NCAA Tournament History


The first NCAA Tournament was held in 1939. Most fans wouldn’t recognize that first tournament; it consisted of an eight-team field, and the final drew 5,500 fans to Patten Gym in Evanston, IL. There wasn’t even a “final four;” Evanston hosted the championship game, but the semifinals were held at separate sites a week earlier.

Today, the tournament has grown into “March Madness” and is a huge nationwide event. The tournament has 65 teams and draws over 700,000 fans, and the Final Four is held in domed stadiums seating well over 40,000.

The tournament now determines the national champion, but that wasn’t always the case. Until the 1950’s, the NIT was just as big a tournament as the NCAA, and teams often chose to enter the NIT and bypass the NCAA tourney. For this reason, two of the best big men in of the 1940’s never met in an NCAA tourney. George Mikan’s DePaul team traditionally entered the NIT, while Bob Kurland’s Oklahoma A&M (now Oklahoma State) won two NCAA titles.

Several schools entered both tournaments, with one team, CCNY in 1950, winning both. Ironically, CCNY defeated Bradley in the finals of both tournaments. Another school, Utah in 1944, entered the NIT and lost in the first round, then went on to win the NCAA title! Kentucky pulled off a similar feat in 149, losing in the second round of the NIT before winning the NCAA.

Until 1975, only one school from each conference could participate in the tournament. This restriction prevented several great teams from participating in the tournament, including the 1974 Maryland team. After that team finished the season ranked #4, yet lost the ACC final to top-ranked NC State, the NCAA began to allow more than one team per conference.

Significant events in NCAA tournament history:

1939 – The first tournament is held. Eight teams compete in two regions, with Oregon defeating Ohio State in the championship. The West region holds a third-place game.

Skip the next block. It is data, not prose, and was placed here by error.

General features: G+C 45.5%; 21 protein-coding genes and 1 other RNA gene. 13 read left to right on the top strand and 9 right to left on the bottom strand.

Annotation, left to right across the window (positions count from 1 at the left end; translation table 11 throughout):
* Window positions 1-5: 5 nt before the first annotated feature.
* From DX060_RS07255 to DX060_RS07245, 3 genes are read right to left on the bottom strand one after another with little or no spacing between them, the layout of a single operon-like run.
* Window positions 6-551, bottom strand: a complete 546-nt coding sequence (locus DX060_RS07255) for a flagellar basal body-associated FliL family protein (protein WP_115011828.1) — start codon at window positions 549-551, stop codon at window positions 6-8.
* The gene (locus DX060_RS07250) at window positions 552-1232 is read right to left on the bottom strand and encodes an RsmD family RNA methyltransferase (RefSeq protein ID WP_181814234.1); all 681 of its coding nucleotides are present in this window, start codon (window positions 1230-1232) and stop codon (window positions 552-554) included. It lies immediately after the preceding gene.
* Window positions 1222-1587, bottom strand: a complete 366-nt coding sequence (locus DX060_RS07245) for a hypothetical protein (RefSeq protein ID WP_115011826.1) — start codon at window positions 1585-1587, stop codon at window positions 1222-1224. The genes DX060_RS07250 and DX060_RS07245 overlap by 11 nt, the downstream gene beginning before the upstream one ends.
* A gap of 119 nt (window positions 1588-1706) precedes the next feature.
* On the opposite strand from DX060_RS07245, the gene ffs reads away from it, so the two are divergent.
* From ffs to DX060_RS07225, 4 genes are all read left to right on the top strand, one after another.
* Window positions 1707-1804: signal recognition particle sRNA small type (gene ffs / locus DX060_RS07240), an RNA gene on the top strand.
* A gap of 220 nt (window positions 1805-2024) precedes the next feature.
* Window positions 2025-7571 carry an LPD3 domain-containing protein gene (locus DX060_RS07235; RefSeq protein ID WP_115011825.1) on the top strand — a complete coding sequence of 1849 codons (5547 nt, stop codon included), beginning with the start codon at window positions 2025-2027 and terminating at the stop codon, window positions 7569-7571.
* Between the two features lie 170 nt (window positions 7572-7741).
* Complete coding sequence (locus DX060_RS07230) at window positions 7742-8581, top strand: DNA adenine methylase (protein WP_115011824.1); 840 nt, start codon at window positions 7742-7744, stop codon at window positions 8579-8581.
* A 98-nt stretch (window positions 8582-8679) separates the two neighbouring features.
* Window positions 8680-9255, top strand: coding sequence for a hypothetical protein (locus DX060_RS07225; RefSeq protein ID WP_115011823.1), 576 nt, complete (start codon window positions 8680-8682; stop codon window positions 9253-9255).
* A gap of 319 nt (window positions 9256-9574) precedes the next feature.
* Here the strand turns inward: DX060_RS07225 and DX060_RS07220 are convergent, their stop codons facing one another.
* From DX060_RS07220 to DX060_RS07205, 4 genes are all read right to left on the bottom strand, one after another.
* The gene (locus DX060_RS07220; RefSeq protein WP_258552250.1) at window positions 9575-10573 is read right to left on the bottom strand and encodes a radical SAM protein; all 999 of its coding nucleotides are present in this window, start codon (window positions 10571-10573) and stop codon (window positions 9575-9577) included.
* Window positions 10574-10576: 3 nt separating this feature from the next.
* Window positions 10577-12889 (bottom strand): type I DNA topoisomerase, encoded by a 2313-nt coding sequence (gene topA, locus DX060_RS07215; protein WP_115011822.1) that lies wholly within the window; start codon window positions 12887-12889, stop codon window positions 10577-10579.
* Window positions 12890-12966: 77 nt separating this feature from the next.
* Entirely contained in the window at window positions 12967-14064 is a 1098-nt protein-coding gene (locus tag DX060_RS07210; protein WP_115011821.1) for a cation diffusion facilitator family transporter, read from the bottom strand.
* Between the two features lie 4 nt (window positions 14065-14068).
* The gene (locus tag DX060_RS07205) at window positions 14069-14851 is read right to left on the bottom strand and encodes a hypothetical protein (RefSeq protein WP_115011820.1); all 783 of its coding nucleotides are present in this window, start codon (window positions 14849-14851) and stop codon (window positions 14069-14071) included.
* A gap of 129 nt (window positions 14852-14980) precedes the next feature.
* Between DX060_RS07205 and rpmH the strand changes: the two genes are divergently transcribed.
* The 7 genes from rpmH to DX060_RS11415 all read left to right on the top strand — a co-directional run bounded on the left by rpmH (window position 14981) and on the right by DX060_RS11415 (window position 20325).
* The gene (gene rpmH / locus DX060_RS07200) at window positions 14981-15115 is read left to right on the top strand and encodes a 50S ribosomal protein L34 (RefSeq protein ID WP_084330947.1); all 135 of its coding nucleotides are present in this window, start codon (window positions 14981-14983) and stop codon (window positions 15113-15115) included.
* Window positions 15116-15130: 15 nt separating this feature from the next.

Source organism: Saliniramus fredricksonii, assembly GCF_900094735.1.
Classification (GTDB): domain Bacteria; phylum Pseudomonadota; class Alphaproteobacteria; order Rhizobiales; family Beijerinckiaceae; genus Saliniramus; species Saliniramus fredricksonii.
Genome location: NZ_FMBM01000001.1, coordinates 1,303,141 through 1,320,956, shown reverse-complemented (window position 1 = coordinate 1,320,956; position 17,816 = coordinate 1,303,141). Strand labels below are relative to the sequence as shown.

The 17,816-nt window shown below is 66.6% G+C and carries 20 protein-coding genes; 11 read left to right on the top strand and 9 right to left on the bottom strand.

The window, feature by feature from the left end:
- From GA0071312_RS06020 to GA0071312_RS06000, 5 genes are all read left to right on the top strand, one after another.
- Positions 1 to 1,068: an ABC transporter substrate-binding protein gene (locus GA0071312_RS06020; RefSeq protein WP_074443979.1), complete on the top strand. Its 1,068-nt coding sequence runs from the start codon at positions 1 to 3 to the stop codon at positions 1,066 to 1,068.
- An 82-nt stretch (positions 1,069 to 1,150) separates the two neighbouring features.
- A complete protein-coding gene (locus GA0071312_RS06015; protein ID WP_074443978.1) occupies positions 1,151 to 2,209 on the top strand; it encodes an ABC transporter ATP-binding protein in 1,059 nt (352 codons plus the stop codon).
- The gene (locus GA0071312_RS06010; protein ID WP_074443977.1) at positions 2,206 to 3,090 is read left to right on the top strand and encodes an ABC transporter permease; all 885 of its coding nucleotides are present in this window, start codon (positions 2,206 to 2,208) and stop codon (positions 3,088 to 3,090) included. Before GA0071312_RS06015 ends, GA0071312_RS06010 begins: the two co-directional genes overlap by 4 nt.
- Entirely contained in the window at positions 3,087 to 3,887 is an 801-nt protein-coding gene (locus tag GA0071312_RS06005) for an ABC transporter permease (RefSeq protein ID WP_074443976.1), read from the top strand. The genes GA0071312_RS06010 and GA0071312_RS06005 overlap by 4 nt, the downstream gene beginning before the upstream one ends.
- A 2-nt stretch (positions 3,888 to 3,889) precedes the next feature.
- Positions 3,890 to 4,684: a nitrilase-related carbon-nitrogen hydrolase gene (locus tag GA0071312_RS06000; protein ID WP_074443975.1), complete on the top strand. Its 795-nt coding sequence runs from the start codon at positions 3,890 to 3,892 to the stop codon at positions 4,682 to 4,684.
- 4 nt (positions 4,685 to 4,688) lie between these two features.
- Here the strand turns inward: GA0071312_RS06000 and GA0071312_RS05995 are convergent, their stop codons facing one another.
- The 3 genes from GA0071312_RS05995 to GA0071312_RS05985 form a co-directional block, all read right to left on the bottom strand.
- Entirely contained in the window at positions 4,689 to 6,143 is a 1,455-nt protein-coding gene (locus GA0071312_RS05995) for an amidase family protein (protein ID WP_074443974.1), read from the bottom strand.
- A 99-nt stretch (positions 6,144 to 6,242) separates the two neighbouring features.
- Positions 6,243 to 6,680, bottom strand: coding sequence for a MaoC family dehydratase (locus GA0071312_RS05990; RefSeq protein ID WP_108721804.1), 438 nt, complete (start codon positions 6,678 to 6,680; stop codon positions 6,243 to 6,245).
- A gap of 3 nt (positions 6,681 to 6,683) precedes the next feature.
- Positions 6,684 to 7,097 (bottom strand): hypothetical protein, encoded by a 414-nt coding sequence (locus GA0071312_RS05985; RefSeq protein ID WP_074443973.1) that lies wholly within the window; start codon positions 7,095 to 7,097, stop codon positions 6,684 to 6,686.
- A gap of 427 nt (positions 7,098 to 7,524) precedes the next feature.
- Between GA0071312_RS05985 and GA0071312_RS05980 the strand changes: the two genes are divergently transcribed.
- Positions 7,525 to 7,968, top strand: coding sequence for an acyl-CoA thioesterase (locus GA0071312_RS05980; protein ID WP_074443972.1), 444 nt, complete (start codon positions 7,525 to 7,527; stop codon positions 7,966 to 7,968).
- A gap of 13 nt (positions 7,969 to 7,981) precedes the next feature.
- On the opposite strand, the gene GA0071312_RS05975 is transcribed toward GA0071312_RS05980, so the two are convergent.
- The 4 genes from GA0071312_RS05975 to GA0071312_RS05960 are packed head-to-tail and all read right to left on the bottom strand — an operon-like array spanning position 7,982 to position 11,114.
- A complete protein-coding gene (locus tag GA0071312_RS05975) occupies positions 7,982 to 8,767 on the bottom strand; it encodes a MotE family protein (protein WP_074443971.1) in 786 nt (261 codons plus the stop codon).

1941 – The East region adds a third-place game.

1946 – A national third-place game is held for the first time; the game would be a fixture until 1980.

1950 – CCNY, led by Irwin Dambrot, wins both the NIT and NCAA tournaments.

1951 – The tournament expands to 16 teams.

1952 – Seattle hosts the first true “Final Four,” with all four semifinalists meeting in one city.

1956 – The tournament is divided into four regions.

1957 – North Carolina defeats Wilt Chamberlain and Kansas 54-53 in three overtimes to win the title.

1962 – John Wooden’s UCLA team makes the first of 13 Final Four appearances over the next 15 seasons.

1966 – Texas Western (now UTEP), with an all-black starting five, defeats all-white Kentucky to win the national title.

1973 – With the championship game held on Monday night for the first time, UCLA wins its seventh straight championship, defeating Memphis State behind Bill Walton’s 44 points on 21 of 22 shooting.

1974 – NC State, led by David Thompson, ends UCLA’s title run, defeating the Bruins in the national semifinals in double overtime.

1975 – The tournament expands to 32 teams, and allows more than one school from each conference to participate.

1976 – Bob Knight’s Indiana squad completes an undefeated season with a victory over Michigan in the championship game. The Hoosiers are the last team to go undefeated and win the title.

1979 – The tournament expands to 40 teams, and teams are seeded for the first time. Earvin Johnson leads Michigan State over Larry Bird and Indiana State to win the national championship. The matchup drew the attention of millions throughout the country; it’s 24.1 TV rating remains the highest ever for a college basketball game.

1980 – The tournament expands to 48 teams. The third place game is no longer played.

1983 – The tournament expands to 53 teams. Upstart NC State stuns powerhouse Houston and Akeem Olajuwon on a last-second dunk by Lorenzo Charles to win the national championship.

1985 – The tournament expands to 64 teams. Villanova shoots 22-28 to defeat Patrick Ewing and defending champion Georgetown in the championship game. The Wildcats remain the lowest seed (#8) to win the championship.

1991 – Duke upsets undefeated UNLV in the national semifinals and goes on the win the national championship.

1997 – Arizona becomes the first school to defeat three #1 seeds en route to the national championship.

2002 – The tournament goes to a “pod” system for the first and second rounds. The system allows the top four seeds to play at a site as close to home as possible, without regard to the school’s tournament region. Maryland becomes the first school to defeat five former national champions and wins its first title.

Source – NCAA

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